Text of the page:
The announcement that Brazil’s Jair Bolsonaro will be meeting with Russian President Vladimir Putin next week has proved controversial both inside and outside the Brazilian government. The prevailing view is that a visit to Moscow would not be diplomatically prudent at this tense time when a war between Russia and Ukraine could break out any moment, dragging Europe and the world along with it. What’s more, there is no motive for Brazil to take part in such a meeting, which would only serve to bring the country to its knees before Putin.
The reason for the visit is purely personal: Bolsonaro wants his picture taken with the Russian leader so he can use it in his presidential campaign and wave it in front of US President Joe Biden. It would also be a chance to personally thank Putin for the praise the latter sent his way at the 2020 virtual summit held by the BRICS group of emerging economies: Brazil, Russia, India, China and South Africa.
According to foreign policy experts, Bolsonaro’s visit to Moscow is just one of many rash acts that the Brazilian leader has treated his fellow Brazilians to in the recent past. But this time it’s not just the opposition but even some of his own ministers – the ones with the most political portfolios – who are trying to convince him to drop the plan.
When Bolsonaro was asked whether he would discuss the Ukraine crisis with Putin, the president responded that “if that matter comes up, it will come from the Russian president.” What Bolsonaro is trying to prove – especially to the US, where he has lost his great friend Donald Trump – is that he still has strong ties with Russia and maintains allies abroad. During his trip, he will also take the time to meet with Hungary’s far-right leader Víktor Orban, with whom he has a close relationship. At this rate, it’s going to take years for Brazil to repair the damage caused by its current diplomacy, said policy experts.
The Brazilian media has depicted Bolsonaro’s trip to Moscow at this tense moment as “kneeling before the Kremlin.” And the worst part about this controversial visit is that the president aims to use it to shore up his own re-election campaign in October. His chances are growing dimmer by the day. According to the latest polls, Bolsonaro would lose the election in the first round.
Against this backdrop, Bolsonaro wants to thank Putin for the praise he delivered when he held up Brazil’s government as an “example” of good pandemic management, which sounds like a bad joke when held up against the facts. There were also compliments regarding Bolsonaro’s manliness. “You showed the best qualities of masculinity, such as strength and willpower,” said Putin to Bolsonaro. It was music to the ears of the Brazilian leader, who is well known for encouraging homophobia. At the height of the pandemic, the president stated that people who stayed home out of fear of getting infected were a bunch “of fags.”
The saddest part of all this for Brazil, a nation that once played a leading role in the global chess game, is that it is led by a president who shrinks grotesquely on foreign policy issues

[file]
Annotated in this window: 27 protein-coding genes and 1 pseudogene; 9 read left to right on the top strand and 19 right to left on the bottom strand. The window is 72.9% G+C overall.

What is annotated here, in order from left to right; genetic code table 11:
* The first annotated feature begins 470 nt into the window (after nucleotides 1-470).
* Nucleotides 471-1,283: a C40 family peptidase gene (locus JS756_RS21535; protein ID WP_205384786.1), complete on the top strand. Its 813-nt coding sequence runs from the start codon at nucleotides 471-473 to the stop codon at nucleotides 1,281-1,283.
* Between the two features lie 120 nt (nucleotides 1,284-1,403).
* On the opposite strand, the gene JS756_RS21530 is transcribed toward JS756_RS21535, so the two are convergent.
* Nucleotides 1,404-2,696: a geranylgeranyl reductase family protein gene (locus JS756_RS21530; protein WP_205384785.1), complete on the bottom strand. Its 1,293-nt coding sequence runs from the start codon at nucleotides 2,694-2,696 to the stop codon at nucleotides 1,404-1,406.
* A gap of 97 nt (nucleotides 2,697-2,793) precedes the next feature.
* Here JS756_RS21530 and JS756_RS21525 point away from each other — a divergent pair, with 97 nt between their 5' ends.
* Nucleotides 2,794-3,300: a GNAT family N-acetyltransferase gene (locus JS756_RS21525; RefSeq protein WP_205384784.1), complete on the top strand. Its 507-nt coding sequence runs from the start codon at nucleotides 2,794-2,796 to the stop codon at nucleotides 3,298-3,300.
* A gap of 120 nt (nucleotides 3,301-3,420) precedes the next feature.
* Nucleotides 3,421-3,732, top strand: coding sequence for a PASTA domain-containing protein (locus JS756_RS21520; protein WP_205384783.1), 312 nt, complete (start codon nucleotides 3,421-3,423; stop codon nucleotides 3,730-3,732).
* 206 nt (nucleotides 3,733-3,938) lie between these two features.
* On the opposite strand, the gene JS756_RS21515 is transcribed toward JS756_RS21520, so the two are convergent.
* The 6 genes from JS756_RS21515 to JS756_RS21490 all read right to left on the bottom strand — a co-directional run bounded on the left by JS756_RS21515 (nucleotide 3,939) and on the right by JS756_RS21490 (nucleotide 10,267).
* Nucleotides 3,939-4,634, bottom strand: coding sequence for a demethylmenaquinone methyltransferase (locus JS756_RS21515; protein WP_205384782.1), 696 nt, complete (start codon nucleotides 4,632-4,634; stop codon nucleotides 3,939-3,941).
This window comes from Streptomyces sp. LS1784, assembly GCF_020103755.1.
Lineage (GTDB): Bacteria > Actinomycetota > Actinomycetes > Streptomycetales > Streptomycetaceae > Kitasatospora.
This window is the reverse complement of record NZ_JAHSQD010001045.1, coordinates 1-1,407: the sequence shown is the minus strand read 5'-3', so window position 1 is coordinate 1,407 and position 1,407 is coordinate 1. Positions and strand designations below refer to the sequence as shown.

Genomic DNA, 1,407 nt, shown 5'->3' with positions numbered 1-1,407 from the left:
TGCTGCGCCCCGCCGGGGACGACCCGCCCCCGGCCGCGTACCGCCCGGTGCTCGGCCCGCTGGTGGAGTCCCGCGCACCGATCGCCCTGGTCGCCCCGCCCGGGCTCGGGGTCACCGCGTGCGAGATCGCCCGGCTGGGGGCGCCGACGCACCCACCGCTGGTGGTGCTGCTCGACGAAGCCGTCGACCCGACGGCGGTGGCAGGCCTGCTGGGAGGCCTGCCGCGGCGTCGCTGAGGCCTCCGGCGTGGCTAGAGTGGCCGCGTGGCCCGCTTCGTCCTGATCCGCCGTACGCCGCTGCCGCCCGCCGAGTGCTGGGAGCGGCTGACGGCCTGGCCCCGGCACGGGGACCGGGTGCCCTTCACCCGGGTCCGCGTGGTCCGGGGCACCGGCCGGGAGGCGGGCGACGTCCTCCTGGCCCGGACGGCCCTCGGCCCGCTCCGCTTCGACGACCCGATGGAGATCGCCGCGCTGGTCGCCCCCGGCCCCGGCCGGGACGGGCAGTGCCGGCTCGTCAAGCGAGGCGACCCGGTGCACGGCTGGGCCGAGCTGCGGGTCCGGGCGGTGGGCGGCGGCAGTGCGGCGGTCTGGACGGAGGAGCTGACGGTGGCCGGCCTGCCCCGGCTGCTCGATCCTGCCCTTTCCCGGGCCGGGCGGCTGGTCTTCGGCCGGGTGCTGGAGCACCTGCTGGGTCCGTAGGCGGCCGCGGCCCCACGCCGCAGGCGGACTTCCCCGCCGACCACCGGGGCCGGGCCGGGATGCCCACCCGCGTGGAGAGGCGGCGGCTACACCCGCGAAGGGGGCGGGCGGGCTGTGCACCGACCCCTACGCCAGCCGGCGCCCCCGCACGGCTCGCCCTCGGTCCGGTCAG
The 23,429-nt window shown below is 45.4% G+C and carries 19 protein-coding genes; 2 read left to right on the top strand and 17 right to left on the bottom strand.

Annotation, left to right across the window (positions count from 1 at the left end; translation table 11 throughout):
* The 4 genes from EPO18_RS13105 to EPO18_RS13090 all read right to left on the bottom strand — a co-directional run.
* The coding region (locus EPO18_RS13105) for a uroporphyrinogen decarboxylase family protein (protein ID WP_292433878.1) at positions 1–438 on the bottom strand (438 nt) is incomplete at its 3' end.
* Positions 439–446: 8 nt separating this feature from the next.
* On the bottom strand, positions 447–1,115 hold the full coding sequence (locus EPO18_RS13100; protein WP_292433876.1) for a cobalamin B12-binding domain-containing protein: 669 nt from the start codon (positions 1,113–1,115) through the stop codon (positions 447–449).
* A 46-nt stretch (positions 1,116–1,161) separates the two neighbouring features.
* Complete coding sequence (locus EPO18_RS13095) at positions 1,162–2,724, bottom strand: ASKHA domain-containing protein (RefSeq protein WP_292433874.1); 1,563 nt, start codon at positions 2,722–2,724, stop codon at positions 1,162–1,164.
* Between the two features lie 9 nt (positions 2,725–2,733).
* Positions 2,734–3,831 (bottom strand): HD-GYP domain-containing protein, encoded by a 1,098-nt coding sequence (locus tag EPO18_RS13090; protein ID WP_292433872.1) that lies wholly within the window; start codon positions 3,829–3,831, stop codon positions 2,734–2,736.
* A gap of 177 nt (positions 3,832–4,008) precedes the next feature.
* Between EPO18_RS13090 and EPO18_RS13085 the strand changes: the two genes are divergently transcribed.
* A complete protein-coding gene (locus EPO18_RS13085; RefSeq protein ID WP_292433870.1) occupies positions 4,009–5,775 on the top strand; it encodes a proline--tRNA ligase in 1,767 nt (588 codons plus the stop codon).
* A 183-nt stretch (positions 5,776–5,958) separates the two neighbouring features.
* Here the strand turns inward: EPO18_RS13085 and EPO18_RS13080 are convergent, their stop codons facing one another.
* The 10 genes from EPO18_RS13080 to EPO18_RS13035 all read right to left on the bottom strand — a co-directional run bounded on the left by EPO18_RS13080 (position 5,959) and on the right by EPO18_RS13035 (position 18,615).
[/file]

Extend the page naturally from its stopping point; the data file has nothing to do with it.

The leader’s homophobic and misogynistic tendencies have been known since the days when he was an obscure lawmaker. At one point he said that his fifth child was born a girl because he “got distracted,” and that he would have preferred another boy instead. Sometimes I wonder what that 11-year-old girl will think about her father years from now. Regarding his homophobia, it’s enough to recall the time he admitted that he would rather see his own son killed by a truck than holding hands with a man.
The saddest part of all this for Brazil, a nation that once played a leading role in the global chess game, is that it is led by a president who shrinks so grotesquely on foreign policy issues that it is positively offensive. It is of little use to Bolsonaro that even his own aides are trying to convince him of the dangers of visiting Putin.
In the three years that he’s been in government, Bolsonaro has completely turned his back on Europe, which he has not visited once. The Brazilian leader lives inside his own, narrow little world built on personal hatreds and a dream of a military coup that would allow him to remain in power forever. He would like to be like Trump, whom he loves, or a new Putin, whose masculinity myth he envies.
The word that Bolsonaro used most often as a lawmaker was “macho.” He once asserted that his wife considers him to be “the macho of all machos” and he also let the world know, without a shred of modesty, that he is imbroxavel, meaning that he never fails sexually.
If Bolsonaro does meet up with Putin in the coming days, it will be interesting to know what they talk about while the world wrings its hands over a potential war with Ukraine, although these two don’t seem overly concerned about that. Bolsonaro has said more than once that the weapons he reportedly sleeps with have always been his best good-luck charm. He loves them so much, in fact, that he has enacted a law that lets every Brazilian citizen own up to six weapons for legitimate self-defense. This is a topic that he will surely be able to discuss at length with the Russian leader.